Brooklyn Bell x Women’s Wilderness

Wilderness is a gift that should be shared with all, and this season our Wild Bells Tee and Wild Bells Trucker Cap can let you help people who are doing the heavy lifting of that sharing.

Our Wild Bells Collection celebrates the people who are doing their part to bring outdoor access to all, including artist Brooklyn Bell and non-profit Women’s Wilderness. These products feature art created by and named after Bell, who is an advocate for greater representation in our outdoor community. Women’s Wilderness, a longtime partner of Outdoor Research, is a national leader in environmentally sustainable outdoor programming.

A group of women read a map out in the forest.

Each purchase from our Wild Bells Collection gives back 5% of profits to the non-profit Women’s Wilderness, whose goal it is to share the gifts of the wilderness with people of all colors, backgrounds, sizes, gender identities, and experience levels. Their specialty is helping girls, women, and LGBTQ+ people become their strongest, best selves, while providing solid instruction in wilderness travel and outdoor skills.

Programs like the ones Women’s Wilderness provide have never been more important than now, as 1.5 billion kids worldwide (55 million in the U.S.) are experiencing school disruptions and social isolation due to COVID-19 precautions.

“Teenagers… have amplified innate, developmental motivations that make them hard to isolate at home. The hormonal changes that come with puberty conspire with adolescent social dynamics to make them highly attuned to social status and peer group,” according to Christine Carter of Psychology Today.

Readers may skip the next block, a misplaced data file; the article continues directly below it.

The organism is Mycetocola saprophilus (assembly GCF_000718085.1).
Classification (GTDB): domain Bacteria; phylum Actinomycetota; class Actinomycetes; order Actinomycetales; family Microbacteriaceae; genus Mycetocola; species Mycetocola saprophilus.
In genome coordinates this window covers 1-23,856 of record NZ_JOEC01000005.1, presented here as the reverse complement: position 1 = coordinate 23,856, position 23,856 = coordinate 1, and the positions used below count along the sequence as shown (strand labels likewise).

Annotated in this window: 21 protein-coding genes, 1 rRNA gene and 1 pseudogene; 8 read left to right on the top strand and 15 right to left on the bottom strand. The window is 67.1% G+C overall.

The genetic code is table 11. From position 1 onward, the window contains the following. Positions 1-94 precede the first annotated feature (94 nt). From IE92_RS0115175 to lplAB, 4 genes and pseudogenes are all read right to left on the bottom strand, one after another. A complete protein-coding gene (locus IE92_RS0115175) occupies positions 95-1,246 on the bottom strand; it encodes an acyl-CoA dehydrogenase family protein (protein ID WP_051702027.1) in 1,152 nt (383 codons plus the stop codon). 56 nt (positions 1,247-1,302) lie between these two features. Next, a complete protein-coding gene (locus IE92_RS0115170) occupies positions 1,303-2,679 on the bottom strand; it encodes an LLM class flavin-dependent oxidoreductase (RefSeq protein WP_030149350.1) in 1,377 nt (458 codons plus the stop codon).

The Wild Bells trucker cap.

According to Psychology Today, 35% of youth receive mental health services from their school, and this uniquely impacts people based on age, race, gender, socioeconomics, and ability, making mental and physical health services all the more critical.

For 22 years, Women’s Wilderness has been addressing the barriers that come not just from a product of race, gender, sexual orientation, or socioeconomics - but they’ve been working through how those factors impact access and experience in the outdoors. In fact, they are the oldest gender-informed outdoor educator in the U.S., as well as one of the only outdoor service providers that looks at access through a lens of intersectionality.

A girl climbs a rock face.

Women’s Wilderness serves roughly 700 people every year with programs like:

  • Girls Lead for Life: After-school climbing and leadership training for middle school aged girls.
  • Queer Wilderness Project: Multi-day courses for LGBTQ+ identified folks.
  • : 8-week program designed specifically for and led by Black Indigenous People of Color.
  • Outdoor G.I.R.L.S.: New for 2020, G.I.R.L.S. (Girl Immigrant and Refugee Leadership Series) is an after school, year-round outdoor program for newcomer girls to the U.S.

As of last year, 60% of Women’s Wilderness participants received financial aid and were living under Federal Poverty Guidelines. One-third of their participants identified as girls of color, both populations that are experiencing the impact COVID-19 disproportionately.

Right now, we all need space in the outdoors to collectively process the changes our world is going through. What better way to do that than support an organization that’s making it easier for people who otherwise may not have the opportunity to heal outside.

Learn more about Women’s Wilderness, shop the Wild Bells Tee and Wild Bells Trucker Cap, and consider whose life you may impact when you share the gift of Mother Nature.


Photo courtesy of Women's Wilderness.